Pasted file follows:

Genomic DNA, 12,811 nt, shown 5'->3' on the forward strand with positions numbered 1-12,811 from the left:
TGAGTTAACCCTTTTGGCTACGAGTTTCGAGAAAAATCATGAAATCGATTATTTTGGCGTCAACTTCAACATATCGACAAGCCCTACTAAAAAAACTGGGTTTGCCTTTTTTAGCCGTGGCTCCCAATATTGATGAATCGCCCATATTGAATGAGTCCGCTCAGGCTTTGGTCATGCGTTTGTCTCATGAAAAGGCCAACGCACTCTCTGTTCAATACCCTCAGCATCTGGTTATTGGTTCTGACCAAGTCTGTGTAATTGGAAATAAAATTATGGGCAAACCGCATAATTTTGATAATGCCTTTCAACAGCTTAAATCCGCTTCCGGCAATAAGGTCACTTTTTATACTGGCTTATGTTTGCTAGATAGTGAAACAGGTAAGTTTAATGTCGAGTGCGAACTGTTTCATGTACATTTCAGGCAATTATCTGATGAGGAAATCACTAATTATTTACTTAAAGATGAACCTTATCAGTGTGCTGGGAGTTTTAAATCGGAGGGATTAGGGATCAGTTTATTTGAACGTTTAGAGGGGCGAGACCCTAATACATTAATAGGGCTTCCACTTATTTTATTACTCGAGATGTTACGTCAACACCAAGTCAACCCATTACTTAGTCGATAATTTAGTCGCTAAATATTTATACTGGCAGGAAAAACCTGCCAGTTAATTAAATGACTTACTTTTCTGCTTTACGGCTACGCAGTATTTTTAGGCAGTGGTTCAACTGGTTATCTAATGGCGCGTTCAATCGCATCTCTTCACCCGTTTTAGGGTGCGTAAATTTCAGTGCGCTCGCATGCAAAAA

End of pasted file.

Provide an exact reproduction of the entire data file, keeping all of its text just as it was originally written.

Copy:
Genomic DNA, 12,811 nt, shown 5'->3' on the forward strand with positions numbered 1-12,811 from the left:
TGAGTTAACCCTTTTGGCTACGAGTTTCGAGAAAAATCATGAAATCGATTATTTTGGCGTCAACTTCAACATATCGACAAGCCCTACTAAAAAAACTGGGTTTGCCTTTTTTAGCCGTGGCTCCCAATATTGATGAATCGCCCATATTGAATGAGTCCGCTCAGGCTTTGGTCATGCGTTTGTCTCATGAAAAGGCCAACGCACTCTCTGTTCAATACCCTCAGCATCTGGTTATTGGTTCTGACCAAGTCTGTGTAATTGGAAATAAAATTATGGGCAAACCGCATAATTTTGATAATGCCTTTCAACAGCTTAAATCCGCTTCCGGCAATAAGGTCACTTTTTATACTGGCTTATGTTTGCTAGATAGTGAAACAGGTAAGTTTAATGTCGAGTGCGAACTGTTTCATGTACATTTCAGGCAATTATCTGATGAGGAAATCACTAATTATTTACTTAAAGATGAACCTTATCAGTGTGCTGGGAGTTTTAAATCGGAGGGATTAGGGATCAGTTTATTTGAACGTTTAGAGGGGCGAGACCCTAATACATTAATAGGGCTTCCACTTATTTTATTACTCGAGATGTTACGTCAACACCAAGTCAACCCATTACTTAGTCGATAATTTAGTCGCTAAATATTTATACTGGCAGGAAAAACCTGCCAGTTAATTAAATGACTTACTTTTCTGCTTTACGGCTACGCAGTATTTTTAGGCAGTGGTTCAACTGGTTATCTAATGGCGCGTTCAATCGCATCTCTTCACCCGTTTTAGGGTGCGTAAATTTCAGTGCGCTCGCATGCAAAAA